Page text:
Millerovo Mennonite Brethren Church, located in the town of Millerovo, in the Don region of Russia, was rather isolated from other Mennonite settlements, being at least about 400 miles (650 km) from the closest Mennonite community. The first settlers, David J. Klassen, Wilhelm J. Friesen, who was a teacher, Johann Nickel, and J. Siemens, three of whom were business partners, and Wilhelm Isaac Dyck, a businessman and minister, came to Millerovo in the spring of 1903, seeking better business opportunities for a flour mill. This group immediately selected a place for a church, built a frame structure with a seating capacity of 40-50, and then organized an independent Mennonite Brethren Church under the leadership of Wilhelm I. Dyck. The membership did not exceed 140, and consisted mainly of business people and laborers. They conducted all of their services in the High German language. W. I. Dyck was assisted in the work of the church by the ministry of David Johann Klassen, Johann Penner, and Abram Rempel. Rempel also succeeded W. I. Dyck as the leader of the church 1919-1923. By 1924 most of the members, on account of hardship because of the Revolution, emigrated to Canada, and the church ceased to exist.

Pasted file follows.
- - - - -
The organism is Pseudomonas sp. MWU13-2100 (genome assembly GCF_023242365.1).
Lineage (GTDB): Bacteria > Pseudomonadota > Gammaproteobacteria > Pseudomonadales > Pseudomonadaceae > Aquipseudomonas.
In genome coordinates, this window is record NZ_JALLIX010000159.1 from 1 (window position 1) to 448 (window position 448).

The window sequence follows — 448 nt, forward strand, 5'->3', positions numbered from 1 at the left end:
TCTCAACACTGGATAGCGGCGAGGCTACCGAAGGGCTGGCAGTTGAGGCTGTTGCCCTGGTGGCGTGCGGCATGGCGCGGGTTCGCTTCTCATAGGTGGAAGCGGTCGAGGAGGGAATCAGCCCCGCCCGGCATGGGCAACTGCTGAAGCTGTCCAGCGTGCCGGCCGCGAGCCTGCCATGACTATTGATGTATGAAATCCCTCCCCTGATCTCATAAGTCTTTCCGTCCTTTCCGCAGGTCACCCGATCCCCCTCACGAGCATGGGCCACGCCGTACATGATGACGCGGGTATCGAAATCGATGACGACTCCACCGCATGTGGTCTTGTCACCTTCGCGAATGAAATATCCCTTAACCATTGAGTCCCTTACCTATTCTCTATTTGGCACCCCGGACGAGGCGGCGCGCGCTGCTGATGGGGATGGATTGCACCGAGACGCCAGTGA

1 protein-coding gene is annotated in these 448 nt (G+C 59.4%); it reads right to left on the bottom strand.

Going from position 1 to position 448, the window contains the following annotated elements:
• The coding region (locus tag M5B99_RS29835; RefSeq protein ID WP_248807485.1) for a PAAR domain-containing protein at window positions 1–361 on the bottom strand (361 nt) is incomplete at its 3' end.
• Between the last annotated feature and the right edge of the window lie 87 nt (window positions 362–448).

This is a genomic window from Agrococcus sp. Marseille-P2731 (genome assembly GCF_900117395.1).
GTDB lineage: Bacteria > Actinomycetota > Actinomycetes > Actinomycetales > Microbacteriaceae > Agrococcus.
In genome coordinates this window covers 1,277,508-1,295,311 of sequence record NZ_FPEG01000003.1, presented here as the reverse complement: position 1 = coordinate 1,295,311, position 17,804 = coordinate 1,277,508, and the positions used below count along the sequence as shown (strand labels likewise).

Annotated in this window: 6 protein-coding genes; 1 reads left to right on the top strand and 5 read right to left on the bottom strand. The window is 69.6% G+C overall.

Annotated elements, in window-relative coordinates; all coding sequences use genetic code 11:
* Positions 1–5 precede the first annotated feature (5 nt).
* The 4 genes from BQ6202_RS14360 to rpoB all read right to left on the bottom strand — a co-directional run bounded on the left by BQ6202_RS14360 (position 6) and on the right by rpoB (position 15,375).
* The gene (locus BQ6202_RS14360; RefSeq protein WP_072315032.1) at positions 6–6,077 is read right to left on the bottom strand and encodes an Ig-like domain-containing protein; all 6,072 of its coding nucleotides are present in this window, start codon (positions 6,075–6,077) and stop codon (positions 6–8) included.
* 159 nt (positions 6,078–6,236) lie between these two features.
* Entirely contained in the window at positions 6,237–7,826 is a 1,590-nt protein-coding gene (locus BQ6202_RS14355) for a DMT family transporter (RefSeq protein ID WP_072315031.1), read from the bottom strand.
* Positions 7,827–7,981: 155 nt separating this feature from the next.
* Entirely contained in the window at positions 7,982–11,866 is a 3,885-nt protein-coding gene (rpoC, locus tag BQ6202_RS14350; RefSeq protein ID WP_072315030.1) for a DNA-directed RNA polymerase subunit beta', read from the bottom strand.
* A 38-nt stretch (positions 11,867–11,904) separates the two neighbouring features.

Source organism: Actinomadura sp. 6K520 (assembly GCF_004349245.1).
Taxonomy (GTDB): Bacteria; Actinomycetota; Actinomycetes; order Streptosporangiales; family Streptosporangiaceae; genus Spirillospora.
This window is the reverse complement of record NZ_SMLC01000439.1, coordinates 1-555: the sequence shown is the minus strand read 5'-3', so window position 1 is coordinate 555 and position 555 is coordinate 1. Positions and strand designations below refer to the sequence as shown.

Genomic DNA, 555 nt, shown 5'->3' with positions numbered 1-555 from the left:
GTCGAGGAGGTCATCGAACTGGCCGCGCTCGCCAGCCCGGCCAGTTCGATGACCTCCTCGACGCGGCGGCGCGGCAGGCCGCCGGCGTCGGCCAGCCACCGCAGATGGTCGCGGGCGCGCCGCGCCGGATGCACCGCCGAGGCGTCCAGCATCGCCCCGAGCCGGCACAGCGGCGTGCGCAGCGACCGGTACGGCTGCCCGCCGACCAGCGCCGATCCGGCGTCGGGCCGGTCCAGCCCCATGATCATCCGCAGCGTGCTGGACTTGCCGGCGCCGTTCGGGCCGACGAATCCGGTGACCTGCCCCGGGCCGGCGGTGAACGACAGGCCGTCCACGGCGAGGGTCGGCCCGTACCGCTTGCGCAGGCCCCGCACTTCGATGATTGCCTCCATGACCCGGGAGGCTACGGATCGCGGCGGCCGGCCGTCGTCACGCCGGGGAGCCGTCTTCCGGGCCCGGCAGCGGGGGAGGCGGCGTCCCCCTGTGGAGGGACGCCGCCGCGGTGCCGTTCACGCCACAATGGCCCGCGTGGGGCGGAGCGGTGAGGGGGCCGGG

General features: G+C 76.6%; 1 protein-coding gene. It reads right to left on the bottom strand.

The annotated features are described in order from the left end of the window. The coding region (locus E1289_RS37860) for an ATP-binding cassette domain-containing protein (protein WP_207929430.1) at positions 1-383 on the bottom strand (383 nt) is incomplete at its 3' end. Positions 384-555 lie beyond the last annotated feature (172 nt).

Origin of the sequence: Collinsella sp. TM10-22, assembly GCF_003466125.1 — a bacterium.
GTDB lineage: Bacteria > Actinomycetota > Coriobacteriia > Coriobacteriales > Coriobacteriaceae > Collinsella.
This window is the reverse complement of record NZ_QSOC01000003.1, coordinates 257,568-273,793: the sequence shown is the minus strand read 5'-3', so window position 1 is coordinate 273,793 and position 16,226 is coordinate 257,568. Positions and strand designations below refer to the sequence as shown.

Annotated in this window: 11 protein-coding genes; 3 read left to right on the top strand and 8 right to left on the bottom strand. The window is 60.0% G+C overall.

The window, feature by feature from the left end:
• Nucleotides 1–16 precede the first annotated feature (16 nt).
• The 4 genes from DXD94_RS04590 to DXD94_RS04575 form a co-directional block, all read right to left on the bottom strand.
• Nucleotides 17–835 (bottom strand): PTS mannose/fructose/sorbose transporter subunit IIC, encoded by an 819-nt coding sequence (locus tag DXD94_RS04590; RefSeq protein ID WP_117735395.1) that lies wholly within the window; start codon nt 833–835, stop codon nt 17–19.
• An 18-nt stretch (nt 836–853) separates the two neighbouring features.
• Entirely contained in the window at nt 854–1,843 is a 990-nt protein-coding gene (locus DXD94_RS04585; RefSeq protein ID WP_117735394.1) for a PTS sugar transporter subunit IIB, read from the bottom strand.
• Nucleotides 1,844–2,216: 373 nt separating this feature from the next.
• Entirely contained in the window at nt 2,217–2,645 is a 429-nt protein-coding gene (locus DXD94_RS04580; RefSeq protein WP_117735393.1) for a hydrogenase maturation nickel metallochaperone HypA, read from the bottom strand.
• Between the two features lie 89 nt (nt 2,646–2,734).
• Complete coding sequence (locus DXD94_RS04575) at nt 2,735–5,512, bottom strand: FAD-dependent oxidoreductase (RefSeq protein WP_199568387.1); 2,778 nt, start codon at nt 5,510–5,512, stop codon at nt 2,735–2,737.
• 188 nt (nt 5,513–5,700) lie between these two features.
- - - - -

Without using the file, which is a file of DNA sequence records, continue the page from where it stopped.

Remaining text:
|Author(s)||Jacob J Toews|
 Cite This Article
Toews, Jacob J. "Millerovo Mennonite Brethren Church (Millerovo, Russia)." Global Anabaptist Mennonite Encyclopedia Online. 1957. Web. 3 May 2016. http://gameo.org/index.php?title=Millerovo_Mennonite_Brethren_Church_(Millerovo,_Russia)&oldid=89990.
Toews, Jacob J. (1957). Millerovo Mennonite Brethren Church (Millerovo, Russia). Global Anabaptist Mennonite Encyclopedia Online. Retrieved 3 May 2016, from http://gameo.org/index.php?title=Millerovo_Mennonite_Brethren_Church_(Millerovo,_Russia)&oldid=89990.
Herald Press website.
©1996-2016 by the Global Anabaptist Mennonite Encyclopedia Online. All rights reserved.